Oh, yes! All your years as a mother — all the cunning you’ve developed, the subtle hints, the sneaky machinations — have led to this moment. One of your children has graduated from college.
And it’s time for him to get a job. What can you, his mother, do to speed up this process? Let me count the ways.
1) Focus on the positive and be generous. E.g., “Hey, honey! Why don’t you take the weekend off? Then you can hit the ground running on Monday.”
2) You know the life you want? Well, you have to envision it out loud. Raised voices or shouting may be necessary, at times. For instance, “You know, this fall — after you’ve been working fulltime for a few months — you’ll probably want to get your own credit card.”
3) Keep on envisioning that ideal life. Keep on shouting. For example, statements such as, “We know how you hate sponging off your parents and not being independent” can be quite effective, even when evidence to the contrary is all around you and may, in fact, be lying on the couch where it is watching Sopranos re-runs on TV.
4) Don’t make obvious comparisons (too pushy!), but don’t shy away from frequent mentions about what other kids of a similar age and educational level are doing — particularly when they’re already gainfully employed. “I know Jeff’s parents must be so proud that he’s got a great job. Yes, Jeff, the one you always thought was such a big loser in high school. He seems to have turned out quite well. Did I mention how proud his parents must be?”
5) References to how much you and your spouse have spent on college tuition and living expenses over the past four years are unseemly for at least the first few weeks of job-hunting. After that, all’s fair in love, war and parental anxieties.
6) Hide any subversive reading material that highlights recent sociological info showing that this generation of kids — the Millennials — are now called Emerging Adults and won’t be financially or emotionally independent till they’re 30. Any kind of dangerous filth like that needs to be shredded as soon as possible.
7) If you’re religious, pray for the economy to get better.
(Copyright 2008 by Ruth Pennebaker)
This is more mythical and nonsensical stuff that portrays all recent college graduates as unmotivated leeches who sit about hoping the magic job will land in their lab.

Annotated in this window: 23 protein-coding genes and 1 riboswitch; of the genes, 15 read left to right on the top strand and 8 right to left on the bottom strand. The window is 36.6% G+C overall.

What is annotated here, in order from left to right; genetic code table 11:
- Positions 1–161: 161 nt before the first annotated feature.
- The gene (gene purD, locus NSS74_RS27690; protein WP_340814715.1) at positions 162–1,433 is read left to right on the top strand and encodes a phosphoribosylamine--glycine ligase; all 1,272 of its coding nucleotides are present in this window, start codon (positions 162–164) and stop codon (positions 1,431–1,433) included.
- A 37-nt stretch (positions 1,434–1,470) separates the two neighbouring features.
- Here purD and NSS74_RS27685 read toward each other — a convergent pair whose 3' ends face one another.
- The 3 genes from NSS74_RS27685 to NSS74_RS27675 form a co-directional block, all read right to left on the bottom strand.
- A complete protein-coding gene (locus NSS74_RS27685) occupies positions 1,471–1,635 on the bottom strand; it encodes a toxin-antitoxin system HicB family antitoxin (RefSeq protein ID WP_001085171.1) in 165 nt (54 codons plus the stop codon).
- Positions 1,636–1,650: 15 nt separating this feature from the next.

As a recent college graduate, who put myself through college, most students went to school with dreams of working in a dynamic fast paced environment that would put what they learned to good use.
The reality is that most employers now view college degrees as common place and now prefer potential hires to have years of specialized work experience and or graduate levels of education. This leaves many recent undergraduates between a rock and a hard place, because employers simply over look them unless they fit into some “quota” category, have connections (via daddy), or have decided to continue their studies beyond the undergraduate level.
Employers today have unrealistic goals for college students. Because those from the baby boomer generation are starting to retire in mass or leave for other industries employers need “bodies” to compensate for the attrition rates. But they only want “bodies” who have the same experience and knowledge as those who recently retired. This is a catch 22, because many employers want energetic and young 20somethings that have either PHDs or years of managerial experience under their belts. As unrealistic as this sounds, this is the reality most young graduates often face.
Now why do so many recent college graduates seem unmotivated?
It is not because we are unmotivated but it is because we are disillusioned. While young people today are more realistic and informed than ever before, most of use understand that we will have to work our way up, and or initially take jobs we do not like, but the attitudes of employers and their list of “qualifications” have also made us feel as if the job market has a bias against young people. On one hand we are told that employers, especially state and federal ones, are having a hard time attracting young blood. But the reality is that we are often turned away from such jobs due to unrealistic vacancy announcements (X amount of experience, X education, and between ages X and Y), or being turned down for interviews as not having “enough experience.”
Such actions are not only discouraging but also perplexing, for how can one gain experience is no one is willing to hire?
Believe me the dream of most college graduates is to get as far away from their parent’s house, income, and influence as they can. And often tensions between recent graduates and parents arise when parents come their children with whole line of “could of, should have, and would haves.” This is further compounded by constant nagging and attempts to force us into fields and jobs that we have A.) already tired and do not like. B.) Have no desire or interest in or C.) (which most often occurs) are pushed into a job/field because it is what our parent’s want.
Unless I missed a point, or you’re being sarcastic, this is one of the worst articles I have come across. I would not want to be your child just for the pure fact that you will badger on your child as if they choose to come back. Most grads, who worked hard to finish, have a mindset to do something productive.
Nagging and complaining instead of encouraging doesnt help the situation.
I agree with professionalism with his/her reasoning. It’s been hard to find a job even with internship experience under your belt, and this is coming from my own experience as well.
Thumbs down on this word of advice. So bitter.